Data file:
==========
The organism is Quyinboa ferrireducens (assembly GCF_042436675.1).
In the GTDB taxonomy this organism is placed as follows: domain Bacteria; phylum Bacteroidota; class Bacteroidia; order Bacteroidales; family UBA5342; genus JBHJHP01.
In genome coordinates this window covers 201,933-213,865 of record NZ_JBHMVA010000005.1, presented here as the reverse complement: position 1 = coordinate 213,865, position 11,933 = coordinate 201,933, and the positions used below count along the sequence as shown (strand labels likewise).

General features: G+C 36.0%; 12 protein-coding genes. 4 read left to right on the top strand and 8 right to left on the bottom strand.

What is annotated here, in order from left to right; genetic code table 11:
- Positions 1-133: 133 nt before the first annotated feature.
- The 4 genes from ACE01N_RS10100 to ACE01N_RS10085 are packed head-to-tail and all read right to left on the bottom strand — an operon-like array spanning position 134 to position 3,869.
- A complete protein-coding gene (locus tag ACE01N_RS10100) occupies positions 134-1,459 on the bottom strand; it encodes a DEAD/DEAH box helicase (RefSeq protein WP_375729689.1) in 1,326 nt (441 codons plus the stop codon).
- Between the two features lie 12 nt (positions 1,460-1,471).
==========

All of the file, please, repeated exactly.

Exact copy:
The organism is Quyinboa ferrireducens (assembly GCF_042436675.1).
In the GTDB taxonomy this organism is placed as follows: domain Bacteria; phylum Bacteroidota; class Bacteroidia; order Bacteroidales; family UBA5342; genus JBHJHP01.
In genome coordinates this window covers 201,933-213,865 of record NZ_JBHMVA010000005.1, presented here as the reverse complement: position 1 = coordinate 213,865, position 11,933 = coordinate 201,933, and the positions used below count along the sequence as shown (strand labels likewise).

General features: G+C 36.0%; 12 protein-coding genes. 4 read left to right on the top strand and 8 right to left on the bottom strand.

What is annotated here, in order from left to right; genetic code table 11:
- Positions 1-133: 133 nt before the first annotated feature.
- The 4 genes from ACE01N_RS10100 to ACE01N_RS10085 are packed head-to-tail and all read right to left on the bottom strand — an operon-like array spanning position 134 to position 3,869.
- A complete protein-coding gene (locus tag ACE01N_RS10100) occupies positions 134-1,459 on the bottom strand; it encodes a DEAD/DEAH box helicase (RefSeq protein WP_375729689.1) in 1,326 nt (441 codons plus the stop codon).
- Between the two features lie 12 nt (positions 1,460-1,471).